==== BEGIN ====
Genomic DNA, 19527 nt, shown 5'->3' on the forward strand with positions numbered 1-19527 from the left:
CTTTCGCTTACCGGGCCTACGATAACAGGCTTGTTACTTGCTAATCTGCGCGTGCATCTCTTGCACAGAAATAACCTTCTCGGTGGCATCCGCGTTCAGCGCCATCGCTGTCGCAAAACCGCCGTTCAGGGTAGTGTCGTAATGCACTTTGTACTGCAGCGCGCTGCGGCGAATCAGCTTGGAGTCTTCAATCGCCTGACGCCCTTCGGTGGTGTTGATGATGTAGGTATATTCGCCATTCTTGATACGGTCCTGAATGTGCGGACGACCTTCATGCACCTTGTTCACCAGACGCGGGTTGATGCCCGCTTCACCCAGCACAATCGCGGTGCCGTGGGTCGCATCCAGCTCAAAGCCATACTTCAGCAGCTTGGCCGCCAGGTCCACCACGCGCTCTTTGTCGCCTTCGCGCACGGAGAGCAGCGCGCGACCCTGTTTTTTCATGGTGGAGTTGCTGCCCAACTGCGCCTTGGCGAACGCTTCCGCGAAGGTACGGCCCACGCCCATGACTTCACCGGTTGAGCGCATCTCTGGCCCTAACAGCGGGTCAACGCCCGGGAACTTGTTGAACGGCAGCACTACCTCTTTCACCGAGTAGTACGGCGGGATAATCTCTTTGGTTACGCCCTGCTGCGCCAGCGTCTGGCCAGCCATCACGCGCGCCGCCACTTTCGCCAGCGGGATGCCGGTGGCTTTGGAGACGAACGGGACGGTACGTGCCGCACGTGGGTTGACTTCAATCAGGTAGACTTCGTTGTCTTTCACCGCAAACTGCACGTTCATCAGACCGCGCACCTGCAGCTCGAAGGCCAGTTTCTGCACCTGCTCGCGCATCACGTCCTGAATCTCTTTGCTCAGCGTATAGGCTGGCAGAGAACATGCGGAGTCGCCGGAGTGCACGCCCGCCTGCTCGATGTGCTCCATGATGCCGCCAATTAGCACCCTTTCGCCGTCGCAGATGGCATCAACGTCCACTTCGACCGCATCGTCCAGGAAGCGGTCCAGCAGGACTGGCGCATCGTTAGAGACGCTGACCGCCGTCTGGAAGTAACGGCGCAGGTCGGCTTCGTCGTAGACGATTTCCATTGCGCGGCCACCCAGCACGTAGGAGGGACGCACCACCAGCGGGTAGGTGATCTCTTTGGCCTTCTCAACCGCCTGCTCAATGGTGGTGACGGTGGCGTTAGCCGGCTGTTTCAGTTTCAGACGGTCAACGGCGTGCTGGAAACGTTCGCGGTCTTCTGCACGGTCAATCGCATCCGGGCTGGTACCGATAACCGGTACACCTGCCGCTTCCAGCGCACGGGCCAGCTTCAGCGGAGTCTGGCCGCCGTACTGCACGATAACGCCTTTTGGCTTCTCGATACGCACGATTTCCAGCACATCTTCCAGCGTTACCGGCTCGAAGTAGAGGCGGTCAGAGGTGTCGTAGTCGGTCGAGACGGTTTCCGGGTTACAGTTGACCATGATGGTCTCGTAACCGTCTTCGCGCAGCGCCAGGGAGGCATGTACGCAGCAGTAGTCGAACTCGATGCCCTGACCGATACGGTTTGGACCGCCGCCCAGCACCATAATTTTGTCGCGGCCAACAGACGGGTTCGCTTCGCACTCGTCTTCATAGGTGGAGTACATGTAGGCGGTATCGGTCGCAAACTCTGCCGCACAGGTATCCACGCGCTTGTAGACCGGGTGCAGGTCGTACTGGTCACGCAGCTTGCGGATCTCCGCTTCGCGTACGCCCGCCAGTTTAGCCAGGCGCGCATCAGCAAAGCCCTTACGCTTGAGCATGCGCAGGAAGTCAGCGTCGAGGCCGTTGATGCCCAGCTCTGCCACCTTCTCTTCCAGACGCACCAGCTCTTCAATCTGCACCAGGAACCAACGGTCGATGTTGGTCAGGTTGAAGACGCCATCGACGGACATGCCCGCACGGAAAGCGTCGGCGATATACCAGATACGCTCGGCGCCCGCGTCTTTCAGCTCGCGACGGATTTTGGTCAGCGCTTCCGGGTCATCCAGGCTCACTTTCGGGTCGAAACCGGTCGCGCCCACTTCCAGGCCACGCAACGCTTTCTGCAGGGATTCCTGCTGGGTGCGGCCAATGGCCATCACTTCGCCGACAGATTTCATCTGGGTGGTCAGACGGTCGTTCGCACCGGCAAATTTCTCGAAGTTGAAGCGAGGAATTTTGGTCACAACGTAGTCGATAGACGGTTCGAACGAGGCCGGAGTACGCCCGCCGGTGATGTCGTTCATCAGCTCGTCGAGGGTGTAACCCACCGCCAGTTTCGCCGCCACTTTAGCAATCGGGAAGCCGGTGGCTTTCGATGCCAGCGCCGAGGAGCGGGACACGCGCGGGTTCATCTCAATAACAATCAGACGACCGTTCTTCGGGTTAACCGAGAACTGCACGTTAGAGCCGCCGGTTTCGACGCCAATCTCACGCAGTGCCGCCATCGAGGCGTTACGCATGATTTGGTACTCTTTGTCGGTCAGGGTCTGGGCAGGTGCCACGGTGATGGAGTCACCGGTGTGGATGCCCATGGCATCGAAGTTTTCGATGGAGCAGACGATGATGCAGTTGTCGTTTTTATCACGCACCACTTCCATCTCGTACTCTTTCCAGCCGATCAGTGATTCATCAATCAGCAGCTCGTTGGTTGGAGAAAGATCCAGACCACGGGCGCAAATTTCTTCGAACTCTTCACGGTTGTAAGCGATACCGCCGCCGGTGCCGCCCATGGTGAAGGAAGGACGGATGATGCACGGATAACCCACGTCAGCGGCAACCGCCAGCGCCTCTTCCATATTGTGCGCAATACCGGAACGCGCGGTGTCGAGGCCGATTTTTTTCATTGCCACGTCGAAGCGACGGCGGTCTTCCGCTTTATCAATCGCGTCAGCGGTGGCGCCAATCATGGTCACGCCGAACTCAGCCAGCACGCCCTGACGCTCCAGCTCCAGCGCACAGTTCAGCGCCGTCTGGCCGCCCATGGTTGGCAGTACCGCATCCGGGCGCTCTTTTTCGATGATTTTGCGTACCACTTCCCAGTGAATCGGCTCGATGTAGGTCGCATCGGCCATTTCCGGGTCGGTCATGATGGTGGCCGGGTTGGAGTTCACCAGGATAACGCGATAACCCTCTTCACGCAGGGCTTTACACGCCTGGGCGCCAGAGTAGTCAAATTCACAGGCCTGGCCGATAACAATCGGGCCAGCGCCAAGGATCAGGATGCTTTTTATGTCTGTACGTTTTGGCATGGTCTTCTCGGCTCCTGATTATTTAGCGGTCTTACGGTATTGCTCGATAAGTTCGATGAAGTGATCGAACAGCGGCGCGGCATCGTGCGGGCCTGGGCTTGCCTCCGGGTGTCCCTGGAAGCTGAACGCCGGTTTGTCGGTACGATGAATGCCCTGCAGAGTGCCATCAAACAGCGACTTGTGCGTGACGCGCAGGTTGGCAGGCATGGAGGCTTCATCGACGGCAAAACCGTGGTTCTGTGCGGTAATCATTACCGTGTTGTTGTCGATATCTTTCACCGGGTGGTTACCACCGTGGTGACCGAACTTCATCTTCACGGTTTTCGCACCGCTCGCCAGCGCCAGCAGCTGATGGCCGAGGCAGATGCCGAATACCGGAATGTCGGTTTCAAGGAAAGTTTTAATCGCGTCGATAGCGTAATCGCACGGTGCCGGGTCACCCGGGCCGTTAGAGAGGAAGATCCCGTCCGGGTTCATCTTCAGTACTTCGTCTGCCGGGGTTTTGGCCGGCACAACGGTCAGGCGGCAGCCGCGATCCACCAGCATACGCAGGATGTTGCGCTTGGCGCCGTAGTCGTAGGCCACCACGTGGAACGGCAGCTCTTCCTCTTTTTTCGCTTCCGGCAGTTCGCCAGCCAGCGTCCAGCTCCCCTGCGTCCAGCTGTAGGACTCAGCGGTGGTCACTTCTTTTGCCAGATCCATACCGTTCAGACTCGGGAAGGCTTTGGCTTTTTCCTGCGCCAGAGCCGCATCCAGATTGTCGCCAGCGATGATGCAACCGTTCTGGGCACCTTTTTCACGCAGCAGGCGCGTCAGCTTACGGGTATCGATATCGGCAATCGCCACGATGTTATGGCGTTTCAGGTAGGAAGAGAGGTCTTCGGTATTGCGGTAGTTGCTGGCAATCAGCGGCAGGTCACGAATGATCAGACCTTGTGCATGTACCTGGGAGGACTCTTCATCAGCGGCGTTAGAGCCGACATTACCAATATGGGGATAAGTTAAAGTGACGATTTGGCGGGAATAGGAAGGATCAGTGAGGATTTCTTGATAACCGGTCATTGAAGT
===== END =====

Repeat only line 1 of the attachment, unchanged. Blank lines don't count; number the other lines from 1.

Genomic DNA, 19527 nt, shown 5'->3' on the forward strand with positions numbered 1-19527 from the left: